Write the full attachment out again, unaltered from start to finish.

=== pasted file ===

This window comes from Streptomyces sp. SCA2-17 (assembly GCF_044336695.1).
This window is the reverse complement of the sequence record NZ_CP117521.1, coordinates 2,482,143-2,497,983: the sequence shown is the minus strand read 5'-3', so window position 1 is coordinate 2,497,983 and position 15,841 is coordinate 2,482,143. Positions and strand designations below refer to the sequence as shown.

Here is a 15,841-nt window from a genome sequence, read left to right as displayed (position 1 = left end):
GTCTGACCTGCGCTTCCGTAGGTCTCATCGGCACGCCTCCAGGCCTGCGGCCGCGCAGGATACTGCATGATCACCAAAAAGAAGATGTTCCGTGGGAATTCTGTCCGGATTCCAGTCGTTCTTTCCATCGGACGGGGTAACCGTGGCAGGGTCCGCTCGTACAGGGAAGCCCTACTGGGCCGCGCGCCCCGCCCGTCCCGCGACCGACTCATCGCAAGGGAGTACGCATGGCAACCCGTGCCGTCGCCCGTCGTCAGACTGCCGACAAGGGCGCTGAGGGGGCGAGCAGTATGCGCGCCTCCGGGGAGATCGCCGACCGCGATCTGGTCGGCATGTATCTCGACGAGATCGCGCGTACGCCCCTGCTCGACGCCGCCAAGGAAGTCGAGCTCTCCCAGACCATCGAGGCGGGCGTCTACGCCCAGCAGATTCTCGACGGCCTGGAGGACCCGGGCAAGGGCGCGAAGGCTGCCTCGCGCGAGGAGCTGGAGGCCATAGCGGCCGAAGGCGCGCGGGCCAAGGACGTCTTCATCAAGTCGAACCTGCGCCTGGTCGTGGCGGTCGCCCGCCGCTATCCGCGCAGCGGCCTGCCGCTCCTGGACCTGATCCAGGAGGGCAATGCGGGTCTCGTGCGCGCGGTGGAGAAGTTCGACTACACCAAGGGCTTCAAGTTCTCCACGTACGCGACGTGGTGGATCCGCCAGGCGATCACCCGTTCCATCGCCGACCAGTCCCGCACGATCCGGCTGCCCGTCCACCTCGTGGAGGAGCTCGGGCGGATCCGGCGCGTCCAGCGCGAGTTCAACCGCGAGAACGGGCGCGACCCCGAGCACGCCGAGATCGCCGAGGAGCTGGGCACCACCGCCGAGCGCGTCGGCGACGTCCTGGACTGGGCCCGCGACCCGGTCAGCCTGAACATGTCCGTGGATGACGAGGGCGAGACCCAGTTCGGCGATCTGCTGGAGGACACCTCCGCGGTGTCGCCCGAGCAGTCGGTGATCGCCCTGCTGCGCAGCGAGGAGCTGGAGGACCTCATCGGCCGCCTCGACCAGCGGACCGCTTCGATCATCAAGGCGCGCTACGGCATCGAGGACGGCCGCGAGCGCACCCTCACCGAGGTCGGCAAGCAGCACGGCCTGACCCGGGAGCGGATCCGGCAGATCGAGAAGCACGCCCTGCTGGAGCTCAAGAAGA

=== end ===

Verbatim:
This window comes from Streptomyces sp. SCA2-17 (assembly GCF_044336695.1).
This window is the reverse complement of the sequence record NZ_CP117521.1, coordinates 2,482,143-2,497,983: the sequence shown is the minus strand read 5'-3', so window position 1 is coordinate 2,497,983 and position 15,841 is coordinate 2,482,143. Positions and strand designations below refer to the sequence as shown.

Here is a 15,841-nt window from a genome sequence, read left to right as displayed (position 1 = left end):
GTCTGACCTGCGCTTCCGTAGGTCTCATCGGCACGCCTCCAGGCCTGCGGCCGCGCAGGATACTGCATGATCACCAAAAAGAAGATGTTCCGTGGGAATTCTGTCCGGATTCCAGTCGTTCTTTCCATCGGACGGGGTAACCGTGGCAGGGTCCGCTCGTACAGGGAAGCCCTACTGGGCCGCGCGCCCCGCCCGTCCCGCGACCGACTCATCGCAAGGGAGTACGCATGGCAACCCGTGCCGTCGCCCGTCGTCAGACTGCCGACAAGGGCGCTGAGGGGGCGAGCAGTATGCGCGCCTCCGGGGAGATCGCCGACCGCGATCTGGTCGGCATGTATCTCGACGAGATCGCGCGTACGCCCCTGCTCGACGCCGCCAAGGAAGTCGAGCTCTCCCAGACCATCGAGGCGGGCGTCTACGCCCAGCAGATTCTCGACGGCCTGGAGGACCCGGGCAAGGGCGCGAAGGCTGCCTCGCGCGAGGAGCTGGAGGCCATAGCGGCCGAAGGCGCGCGGGCCAAGGACGTCTTCATCAAGTCGAACCTGCGCCTGGTCGTGGCGGTCGCCCGCCGCTATCCGCGCAGCGGCCTGCCGCTCCTGGACCTGATCCAGGAGGGCAATGCGGGTCTCGTGCGCGCGGTGGAGAAGTTCGACTACACCAAGGGCTTCAAGTTCTCCACGTACGCGACGTGGTGGATCCGCCAGGCGATCACCCGTTCCATCGCCGACCAGTCCCGCACGATCCGGCTGCCCGTCCACCTCGTGGAGGAGCTCGGGCGGATCCGGCGCGTCCAGCGCGAGTTCAACCGCGAGAACGGGCGCGACCCCGAGCACGCCGAGATCGCCGAGGAGCTGGGCACCACCGCCGAGCGCGTCGGCGACGTCCTGGACTGGGCCCGCGACCCGGTCAGCCTGAACATGTCCGTGGATGACGAGGGCGAGACCCAGTTCGGCGATCTGCTGGAGGACACCTCCGCGGTGTCGCCCGAGCAGTCGGTGATCGCCCTGCTGCGCAGCGAGGAGCTGGAGGACCTCATCGGCCGCCTCGACCAGCGGACCGCTTCGATCATCAAGGCGCGCTACGGCATCGAGGACGGCCGCGAGCGCACCCTCACCGAGGTCGGCAAGCAGCACGGCCTGACCCGGGAGCGGATCCGGCAGATCGAGAAGCACGCCCTGCTGGAGCTCAAGAAGA